HOW-TO

Universal bank

A universal bank participates in many kinds of banking activities and is both a commercial bank and an investment bank as well as providing other financial services such as insurance. These are also called full-service financial firms, although there can also be full-service investment banks which provide wealth and asset management, trading, underwriting, researching as well as financial advisory.

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Private banking

Private banking is banking, investment and other financial services provided by banks to high-net-worth individuals (HNWIs) with high levels of income or sizable assets. The term “private” refers to customer service rendered on a more personal basis than in mass-market retail banking, usually via dedicated bank advisers. It does not refer to a private bank, which is a non-incorporated banking ...

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Prescreen

Prescreen is the process by which a lender proactively evaluates a consumer’s credit history in order to decide whether or not to offer them credit. The process of prescreening consumers happens without the consumers’ knowledge and without any derogatory effects on their credit file. The use of credit data for prescreen is strictly regulated by the Fair Credit Reporting Act ...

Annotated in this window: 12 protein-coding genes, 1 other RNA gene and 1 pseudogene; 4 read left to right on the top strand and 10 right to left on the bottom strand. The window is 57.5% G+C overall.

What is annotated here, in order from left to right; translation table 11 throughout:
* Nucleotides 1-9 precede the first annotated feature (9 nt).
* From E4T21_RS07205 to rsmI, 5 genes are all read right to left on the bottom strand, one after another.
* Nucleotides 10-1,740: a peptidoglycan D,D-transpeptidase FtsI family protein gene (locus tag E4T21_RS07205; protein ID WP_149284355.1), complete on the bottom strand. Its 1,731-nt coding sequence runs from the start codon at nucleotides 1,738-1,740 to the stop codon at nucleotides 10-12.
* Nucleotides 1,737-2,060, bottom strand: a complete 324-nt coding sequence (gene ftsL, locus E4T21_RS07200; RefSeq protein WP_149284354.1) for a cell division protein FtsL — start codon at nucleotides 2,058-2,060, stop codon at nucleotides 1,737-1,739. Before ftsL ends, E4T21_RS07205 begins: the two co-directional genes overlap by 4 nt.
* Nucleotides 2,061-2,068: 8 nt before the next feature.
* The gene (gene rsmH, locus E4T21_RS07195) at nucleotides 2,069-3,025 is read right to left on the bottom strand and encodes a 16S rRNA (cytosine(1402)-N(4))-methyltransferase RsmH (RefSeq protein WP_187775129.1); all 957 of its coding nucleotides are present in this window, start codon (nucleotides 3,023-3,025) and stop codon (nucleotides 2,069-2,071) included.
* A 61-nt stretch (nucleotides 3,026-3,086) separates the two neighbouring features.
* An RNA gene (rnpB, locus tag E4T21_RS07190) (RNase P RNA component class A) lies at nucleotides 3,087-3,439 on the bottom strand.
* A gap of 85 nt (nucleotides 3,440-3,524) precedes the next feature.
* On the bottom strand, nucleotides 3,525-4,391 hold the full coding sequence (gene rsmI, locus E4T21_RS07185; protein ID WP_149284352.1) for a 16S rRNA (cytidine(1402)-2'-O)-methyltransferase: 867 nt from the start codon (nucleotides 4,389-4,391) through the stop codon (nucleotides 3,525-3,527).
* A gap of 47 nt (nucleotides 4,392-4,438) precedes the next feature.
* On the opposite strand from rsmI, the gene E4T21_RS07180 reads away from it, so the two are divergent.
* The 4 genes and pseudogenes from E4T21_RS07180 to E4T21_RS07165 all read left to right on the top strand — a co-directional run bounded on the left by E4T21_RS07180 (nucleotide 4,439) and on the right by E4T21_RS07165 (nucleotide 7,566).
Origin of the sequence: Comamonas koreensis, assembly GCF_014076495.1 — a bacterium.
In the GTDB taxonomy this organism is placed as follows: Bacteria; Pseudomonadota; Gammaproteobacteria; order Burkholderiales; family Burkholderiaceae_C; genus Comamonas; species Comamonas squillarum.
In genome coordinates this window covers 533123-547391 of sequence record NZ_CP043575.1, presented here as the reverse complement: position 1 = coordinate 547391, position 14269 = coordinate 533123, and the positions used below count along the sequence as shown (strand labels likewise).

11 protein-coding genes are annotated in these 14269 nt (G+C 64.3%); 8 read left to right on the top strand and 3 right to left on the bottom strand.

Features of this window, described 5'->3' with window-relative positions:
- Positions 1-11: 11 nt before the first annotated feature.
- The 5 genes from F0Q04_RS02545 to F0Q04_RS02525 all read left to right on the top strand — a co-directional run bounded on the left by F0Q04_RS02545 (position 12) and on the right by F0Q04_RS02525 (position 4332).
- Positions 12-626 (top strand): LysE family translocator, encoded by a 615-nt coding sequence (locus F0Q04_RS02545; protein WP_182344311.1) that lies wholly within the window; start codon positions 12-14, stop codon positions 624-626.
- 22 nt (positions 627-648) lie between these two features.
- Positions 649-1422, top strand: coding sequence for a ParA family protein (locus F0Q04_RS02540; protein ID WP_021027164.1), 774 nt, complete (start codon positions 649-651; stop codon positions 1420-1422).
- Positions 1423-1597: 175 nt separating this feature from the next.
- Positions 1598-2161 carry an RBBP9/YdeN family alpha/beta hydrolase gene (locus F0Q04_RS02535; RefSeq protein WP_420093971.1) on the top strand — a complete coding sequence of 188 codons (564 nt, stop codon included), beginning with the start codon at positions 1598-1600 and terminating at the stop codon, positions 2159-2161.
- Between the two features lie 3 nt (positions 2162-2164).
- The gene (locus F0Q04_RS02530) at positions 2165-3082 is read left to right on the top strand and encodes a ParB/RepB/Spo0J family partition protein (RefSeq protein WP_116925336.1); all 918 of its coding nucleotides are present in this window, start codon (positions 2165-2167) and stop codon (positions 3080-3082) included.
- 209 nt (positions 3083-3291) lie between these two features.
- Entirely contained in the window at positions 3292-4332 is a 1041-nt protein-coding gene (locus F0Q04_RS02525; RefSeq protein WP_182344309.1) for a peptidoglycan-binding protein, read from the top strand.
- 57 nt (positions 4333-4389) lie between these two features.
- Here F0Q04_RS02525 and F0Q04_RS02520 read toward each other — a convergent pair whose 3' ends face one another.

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Depository bank

A depository bank (U.S. usage) or depositary bank (predominantly EU usage) is a term used to refer to one or more types of entity which, depending on jurisdiction, facilitiates investment in securities markets.

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Check kiting

Check kiting is a form of check fraud, involving taking advantage of the float to make use of non-existent funds in a checking or other bank account. In this way, instead of being used as a negotiable instrument, checks are misused as a form of unauthorized credit.

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Master transaction agreement

A master transaction agreement is a contract reached between two parties in a financial transaction in which the parties agree to most of the terms that will govern future transactions. Many master transaction agreements are standardized and most are bilateral.

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Market discipline

Buyers and sellers in a market are said to be constrained by market discipline in setting prices because they have strong incentives to generate revenues and avoid bankruptcy. This means, in order to meet economic necessity, buyers must avoid prices that will drive them into bankruptcy and sellers must find prices that will generate revenue (or suffer the same fate).

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High-yield debt

In finance, a high-yield bond (non-investment-grade bond, speculative-grade bond, or junk bond) is a bond that is rated below investment grade. These bonds have a higher risk of default or other adverse credit events, but typically pay higher yields than better quality bonds in order to make them attractive to investors. Sometimes the company can provide new bonds as a ...

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